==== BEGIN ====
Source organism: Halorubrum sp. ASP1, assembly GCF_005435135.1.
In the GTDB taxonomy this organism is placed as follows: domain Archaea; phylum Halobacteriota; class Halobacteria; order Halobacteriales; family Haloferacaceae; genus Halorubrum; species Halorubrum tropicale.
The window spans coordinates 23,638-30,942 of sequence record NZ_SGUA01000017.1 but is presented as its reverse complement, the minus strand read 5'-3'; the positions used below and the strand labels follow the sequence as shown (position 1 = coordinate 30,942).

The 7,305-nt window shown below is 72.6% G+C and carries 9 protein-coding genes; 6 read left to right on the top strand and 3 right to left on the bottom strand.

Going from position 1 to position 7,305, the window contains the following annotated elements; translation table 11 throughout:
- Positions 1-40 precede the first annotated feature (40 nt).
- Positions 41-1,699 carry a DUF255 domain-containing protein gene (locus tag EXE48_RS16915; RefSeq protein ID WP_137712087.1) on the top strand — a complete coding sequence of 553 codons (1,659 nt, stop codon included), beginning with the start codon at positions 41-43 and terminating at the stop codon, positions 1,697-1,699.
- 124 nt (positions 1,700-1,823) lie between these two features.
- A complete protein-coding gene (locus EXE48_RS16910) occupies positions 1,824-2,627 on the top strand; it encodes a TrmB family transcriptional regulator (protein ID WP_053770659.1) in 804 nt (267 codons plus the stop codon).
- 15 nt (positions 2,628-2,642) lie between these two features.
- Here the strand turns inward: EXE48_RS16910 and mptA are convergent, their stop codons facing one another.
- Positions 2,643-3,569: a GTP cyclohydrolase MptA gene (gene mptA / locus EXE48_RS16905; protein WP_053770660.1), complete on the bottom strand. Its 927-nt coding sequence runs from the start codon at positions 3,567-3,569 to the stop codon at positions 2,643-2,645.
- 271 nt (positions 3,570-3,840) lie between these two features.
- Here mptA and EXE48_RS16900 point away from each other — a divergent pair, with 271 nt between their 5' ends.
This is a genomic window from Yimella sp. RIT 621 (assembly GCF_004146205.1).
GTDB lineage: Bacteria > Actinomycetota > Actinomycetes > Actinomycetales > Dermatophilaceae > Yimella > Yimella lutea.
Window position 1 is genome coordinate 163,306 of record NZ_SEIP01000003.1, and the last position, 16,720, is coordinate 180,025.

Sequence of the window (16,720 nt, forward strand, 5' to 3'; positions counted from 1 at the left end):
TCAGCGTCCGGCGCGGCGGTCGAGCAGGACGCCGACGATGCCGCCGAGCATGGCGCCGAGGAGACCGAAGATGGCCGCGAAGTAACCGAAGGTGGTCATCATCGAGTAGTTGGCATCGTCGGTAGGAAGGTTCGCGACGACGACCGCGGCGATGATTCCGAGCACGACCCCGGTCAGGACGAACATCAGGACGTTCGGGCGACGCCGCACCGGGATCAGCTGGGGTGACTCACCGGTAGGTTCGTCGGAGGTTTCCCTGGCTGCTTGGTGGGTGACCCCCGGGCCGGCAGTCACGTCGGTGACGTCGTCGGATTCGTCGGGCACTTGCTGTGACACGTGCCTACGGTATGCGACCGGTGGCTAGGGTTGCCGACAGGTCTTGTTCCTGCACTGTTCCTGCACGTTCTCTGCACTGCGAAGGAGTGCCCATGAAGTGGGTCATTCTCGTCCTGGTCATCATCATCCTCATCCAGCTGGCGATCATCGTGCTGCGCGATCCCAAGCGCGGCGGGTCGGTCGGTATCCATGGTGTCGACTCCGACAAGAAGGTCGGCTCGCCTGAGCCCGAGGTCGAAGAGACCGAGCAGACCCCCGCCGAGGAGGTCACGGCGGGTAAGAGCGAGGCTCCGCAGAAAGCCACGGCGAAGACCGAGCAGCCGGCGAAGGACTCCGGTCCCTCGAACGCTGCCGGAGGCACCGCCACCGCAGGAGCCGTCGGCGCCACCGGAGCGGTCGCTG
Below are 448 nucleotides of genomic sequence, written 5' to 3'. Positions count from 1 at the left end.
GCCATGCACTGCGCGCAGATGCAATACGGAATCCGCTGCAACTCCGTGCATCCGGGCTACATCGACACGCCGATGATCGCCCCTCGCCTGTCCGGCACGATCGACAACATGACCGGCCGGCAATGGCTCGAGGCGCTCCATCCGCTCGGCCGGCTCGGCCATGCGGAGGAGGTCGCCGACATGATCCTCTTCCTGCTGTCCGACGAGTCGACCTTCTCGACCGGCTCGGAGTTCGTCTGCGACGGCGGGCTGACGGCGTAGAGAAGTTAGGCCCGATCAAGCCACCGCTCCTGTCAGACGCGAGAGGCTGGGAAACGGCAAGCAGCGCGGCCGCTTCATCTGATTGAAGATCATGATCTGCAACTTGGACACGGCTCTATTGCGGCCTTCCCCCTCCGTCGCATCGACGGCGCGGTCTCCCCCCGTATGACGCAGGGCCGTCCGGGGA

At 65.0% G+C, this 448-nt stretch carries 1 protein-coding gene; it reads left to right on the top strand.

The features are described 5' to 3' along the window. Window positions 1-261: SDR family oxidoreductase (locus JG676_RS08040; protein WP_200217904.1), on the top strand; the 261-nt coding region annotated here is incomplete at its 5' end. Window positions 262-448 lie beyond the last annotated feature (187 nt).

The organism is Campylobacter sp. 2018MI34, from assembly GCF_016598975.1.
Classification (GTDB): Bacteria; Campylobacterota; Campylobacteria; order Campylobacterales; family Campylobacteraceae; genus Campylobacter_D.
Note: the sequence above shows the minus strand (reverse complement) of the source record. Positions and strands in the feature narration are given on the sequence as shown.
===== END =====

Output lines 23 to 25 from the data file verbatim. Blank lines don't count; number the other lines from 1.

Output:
The features are described 5' to 3' along the window. Window positions 1-261: SDR family oxidoreductase (locus JG676_RS08040; protein WP_200217904.1), on the top strand; the 261-nt coding region annotated here is incomplete at its 5' end. Window positions 262-448 lie beyond the last annotated feature (187 nt).

The organism is Campylobacter sp. 2018MI34, from assembly GCF_016598975.1.
Classification (GTDB): Bacteria; Campylobacterota; Campylobacteria; order Campylobacterales; family Campylobacteraceae; genus Campylobacter_D.